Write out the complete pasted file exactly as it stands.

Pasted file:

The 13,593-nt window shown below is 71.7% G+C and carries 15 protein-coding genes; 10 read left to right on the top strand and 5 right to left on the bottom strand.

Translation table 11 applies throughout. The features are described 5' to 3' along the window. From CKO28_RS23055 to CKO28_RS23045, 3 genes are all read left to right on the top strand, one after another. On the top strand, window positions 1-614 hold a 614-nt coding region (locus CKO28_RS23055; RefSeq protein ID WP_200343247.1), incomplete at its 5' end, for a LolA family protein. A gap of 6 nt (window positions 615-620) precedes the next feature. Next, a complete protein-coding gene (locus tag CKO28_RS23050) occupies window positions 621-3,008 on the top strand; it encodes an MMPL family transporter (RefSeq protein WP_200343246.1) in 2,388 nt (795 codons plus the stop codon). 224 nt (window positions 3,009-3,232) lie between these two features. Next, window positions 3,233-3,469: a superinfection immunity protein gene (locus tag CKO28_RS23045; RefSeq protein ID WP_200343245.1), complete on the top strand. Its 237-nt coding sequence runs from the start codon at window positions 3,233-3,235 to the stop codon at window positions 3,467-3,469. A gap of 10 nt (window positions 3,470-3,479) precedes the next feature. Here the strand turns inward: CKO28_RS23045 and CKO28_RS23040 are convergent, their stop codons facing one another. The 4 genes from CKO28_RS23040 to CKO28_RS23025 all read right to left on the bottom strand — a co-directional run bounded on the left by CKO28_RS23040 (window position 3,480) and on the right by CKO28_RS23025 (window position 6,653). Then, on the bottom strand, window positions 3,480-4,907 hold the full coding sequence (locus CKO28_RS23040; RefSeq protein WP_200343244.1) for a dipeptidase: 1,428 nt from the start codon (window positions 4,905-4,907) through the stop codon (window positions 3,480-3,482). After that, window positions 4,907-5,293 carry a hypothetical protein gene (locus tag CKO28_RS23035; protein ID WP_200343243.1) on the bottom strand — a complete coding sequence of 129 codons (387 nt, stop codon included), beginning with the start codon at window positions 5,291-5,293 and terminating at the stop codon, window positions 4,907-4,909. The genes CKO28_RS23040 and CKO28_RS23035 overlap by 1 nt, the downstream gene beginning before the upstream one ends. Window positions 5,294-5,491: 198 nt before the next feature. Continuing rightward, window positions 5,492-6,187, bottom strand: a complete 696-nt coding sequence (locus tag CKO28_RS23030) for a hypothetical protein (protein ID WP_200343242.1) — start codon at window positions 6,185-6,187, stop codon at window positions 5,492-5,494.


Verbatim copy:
The 13,593-nt window shown below is 71.7% G+C and carries 15 protein-coding genes; 10 read left to right on the top strand and 5 right to left on the bottom strand.

Translation table 11 applies throughout. The features are described 5' to 3' along the window. From CKO28_RS23055 to CKO28_RS23045, 3 genes are all read left to right on the top strand, one after another. On the top strand, window positions 1-614 hold a 614-nt coding region (locus CKO28_RS23055; RefSeq protein ID WP_200343247.1), incomplete at its 5' end, for a LolA family protein. A gap of 6 nt (window positions 615-620) precedes the next feature. Next, a complete protein-coding gene (locus tag CKO28_RS23050) occupies window positions 621-3,008 on the top strand; it encodes an MMPL family transporter (RefSeq protein WP_200343246.1) in 2,388 nt (795 codons plus the stop codon). 224 nt (window positions 3,009-3,232) lie between these two features. Next, window positions 3,233-3,469: a superinfection immunity protein gene (locus tag CKO28_RS23045; RefSeq protein ID WP_200343245.1), complete on the top strand. Its 237-nt coding sequence runs from the start codon at window positions 3,233-3,235 to the stop codon at window positions 3,467-3,469. A gap of 10 nt (window positions 3,470-3,479) precedes the next feature. Here the strand turns inward: CKO28_RS23045 and CKO28_RS23040 are convergent, their stop codons facing one another. The 4 genes from CKO28_RS23040 to CKO28_RS23025 all read right to left on the bottom strand — a co-directional run bounded on the left by CKO28_RS23040 (window position 3,480) and on the right by CKO28_RS23025 (window position 6,653). Then, on the bottom strand, window positions 3,480-4,907 hold the full coding sequence (locus CKO28_RS23040; RefSeq protein WP_200343244.1) for a dipeptidase: 1,428 nt from the start codon (window positions 4,905-4,907) through the stop codon (window positions 3,480-3,482). After that, window positions 4,907-5,293 carry a hypothetical protein gene (locus tag CKO28_RS23035; protein ID WP_200343243.1) on the bottom strand — a complete coding sequence of 129 codons (387 nt, stop codon included), beginning with the start codon at window positions 5,291-5,293 and terminating at the stop codon, window positions 4,907-4,909. The genes CKO28_RS23040 and CKO28_RS23035 overlap by 1 nt, the downstream gene beginning before the upstream one ends. Window positions 5,294-5,491: 198 nt before the next feature. Continuing rightward, window positions 5,492-6,187, bottom strand: a complete 696-nt coding sequence (locus tag CKO28_RS23030) for a hypothetical protein (protein ID WP_200343242.1) — start codon at window positions 6,185-6,187, stop codon at window positions 5,492-5,494.